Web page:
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RT @TomKindlon: 🧵 Healthwatch Sheffield & @sheffieldmefm worked on a project to help improve health & social care provision for people with…

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Information for Parents

How to implement special arrangements for schooling

If fibromyalgia has an impact on your child’s ability to cope in the normal school setting, then they are classed as having a ‘special educational need’.

Schools have to abide by the SEND code of practice: 0 to 25 years which explains the duties of local authorities, health bodies, schools and colleges to provide for those with special educational needs under part 3 of the Children’s and Families Act 2014. The 2001 SEN Code of Practice still applies for those who have a SEN Statement under part 4 of the Educational Act 1996, rather than an education, health and care (EHC) plan under the Children and Families Act 2014.

Under the Equality Act 2010 it is unlawful for any education provider to discriminate between pupils on grounds of disability and other criteria. They are expected to do all they can to meet your child’s needs and to make ‘reasonable adjustments’. The Act includes the following points:

  • Schools will be expected to provide an auxiliary aid or service for a disabled pupil when it would be reasonable to do so and if such an aid would alleviate any substantial disadvantage that the pupil faces in comparison to non-disabled pupils.
  • Adjustments should be ‘anticipatory’ but it is recognised that organisations cannot be expected to anticipate the needs of every imaginable disability.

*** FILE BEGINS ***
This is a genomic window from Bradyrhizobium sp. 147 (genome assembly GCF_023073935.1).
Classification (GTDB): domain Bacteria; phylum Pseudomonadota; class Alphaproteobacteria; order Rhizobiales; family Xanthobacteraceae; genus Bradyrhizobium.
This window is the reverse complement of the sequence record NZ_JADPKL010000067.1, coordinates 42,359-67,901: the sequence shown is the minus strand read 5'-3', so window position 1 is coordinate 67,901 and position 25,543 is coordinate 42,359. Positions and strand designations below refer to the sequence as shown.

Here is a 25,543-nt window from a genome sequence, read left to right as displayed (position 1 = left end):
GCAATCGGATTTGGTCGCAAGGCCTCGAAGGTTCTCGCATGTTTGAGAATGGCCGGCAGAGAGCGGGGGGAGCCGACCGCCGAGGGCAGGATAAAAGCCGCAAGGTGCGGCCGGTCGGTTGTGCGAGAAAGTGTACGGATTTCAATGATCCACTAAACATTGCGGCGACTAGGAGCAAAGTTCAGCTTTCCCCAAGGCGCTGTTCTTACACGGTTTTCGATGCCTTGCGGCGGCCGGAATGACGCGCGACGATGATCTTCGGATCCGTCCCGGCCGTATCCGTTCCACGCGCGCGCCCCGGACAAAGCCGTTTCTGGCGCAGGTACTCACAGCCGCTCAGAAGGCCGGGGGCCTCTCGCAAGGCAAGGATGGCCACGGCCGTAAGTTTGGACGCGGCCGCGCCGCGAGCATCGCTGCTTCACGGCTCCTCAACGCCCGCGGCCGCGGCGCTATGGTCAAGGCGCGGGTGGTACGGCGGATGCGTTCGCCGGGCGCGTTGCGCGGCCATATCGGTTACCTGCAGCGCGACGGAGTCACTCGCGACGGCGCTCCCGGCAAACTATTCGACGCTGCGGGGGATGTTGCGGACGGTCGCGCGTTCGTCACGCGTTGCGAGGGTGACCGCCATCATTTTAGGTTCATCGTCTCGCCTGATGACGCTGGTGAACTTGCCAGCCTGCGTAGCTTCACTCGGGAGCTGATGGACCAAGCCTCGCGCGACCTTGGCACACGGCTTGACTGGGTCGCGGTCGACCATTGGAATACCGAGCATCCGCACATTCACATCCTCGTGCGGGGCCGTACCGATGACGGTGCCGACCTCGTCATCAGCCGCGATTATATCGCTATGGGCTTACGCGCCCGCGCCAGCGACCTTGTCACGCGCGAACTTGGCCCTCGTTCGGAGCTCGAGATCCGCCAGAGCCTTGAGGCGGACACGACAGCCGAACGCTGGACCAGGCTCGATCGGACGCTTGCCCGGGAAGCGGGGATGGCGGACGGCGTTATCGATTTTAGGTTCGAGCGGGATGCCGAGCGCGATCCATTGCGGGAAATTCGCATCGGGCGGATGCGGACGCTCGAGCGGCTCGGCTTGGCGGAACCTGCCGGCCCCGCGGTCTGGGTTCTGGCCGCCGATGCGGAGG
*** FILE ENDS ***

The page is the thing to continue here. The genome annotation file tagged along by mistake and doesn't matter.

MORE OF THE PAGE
• Legislation applies to all pupils including prospective, attending and absent, and former pupils who have a continuing relationship with the school. It applies to all student services.
  • An education institution should not treat a disabled person ‘less favourably‘ for a reason relating to their disability.

Each school has one person Special Educational Needs Coordinator (SENCO) responsible for ensuring pupils with special educational needs are catered for and any necessary special arrangements are made and carried out. School Action is the term used for making and recording these arrangements known as an Individual Educational Plan (IEP).

If academic progress is not made under these arrangements School Action Plus comes into effect and external support services are used for further assessment and recommendations.

Normally, keeping a good dialogue with the school means your child receives the consideration needed to be able to cope with school.

Other assistance is available to parents through the Local Authority Parent Partnership Service or Independent Panel for Special Education Advice (IPSEA).

You do have the right to request a statutory assessment of your child’s needs and to appeal to Special Educational Needs and Disability Tribunal (SENDAT). This should only be used as a last resort.

Websites:

www.ipsea.org.uk

www.gov.uk/children-with-special-educational-needs/overview

www.gov.uk/government/publications/send-code-of-practice-0-to-25

www.gov.uk/government/publications/equality-act-2010-advicefor-schools 

Summary

  • Maintain a positive outlook.
  • Be proactive.
  • Be supportive of your child but do not let the symptoms affect your normal family functioning.
  • Try to maintain the usual routine (including school) as much as possible.
  • Encourage your child to continue as many normal activities as possible.
  • Remember children need to be around other children their own age so they do not feel left out of the social group.
  • Encourage your child to maintain friendships.
  • Do not be afraid to seek advice from health professionals or a support group.

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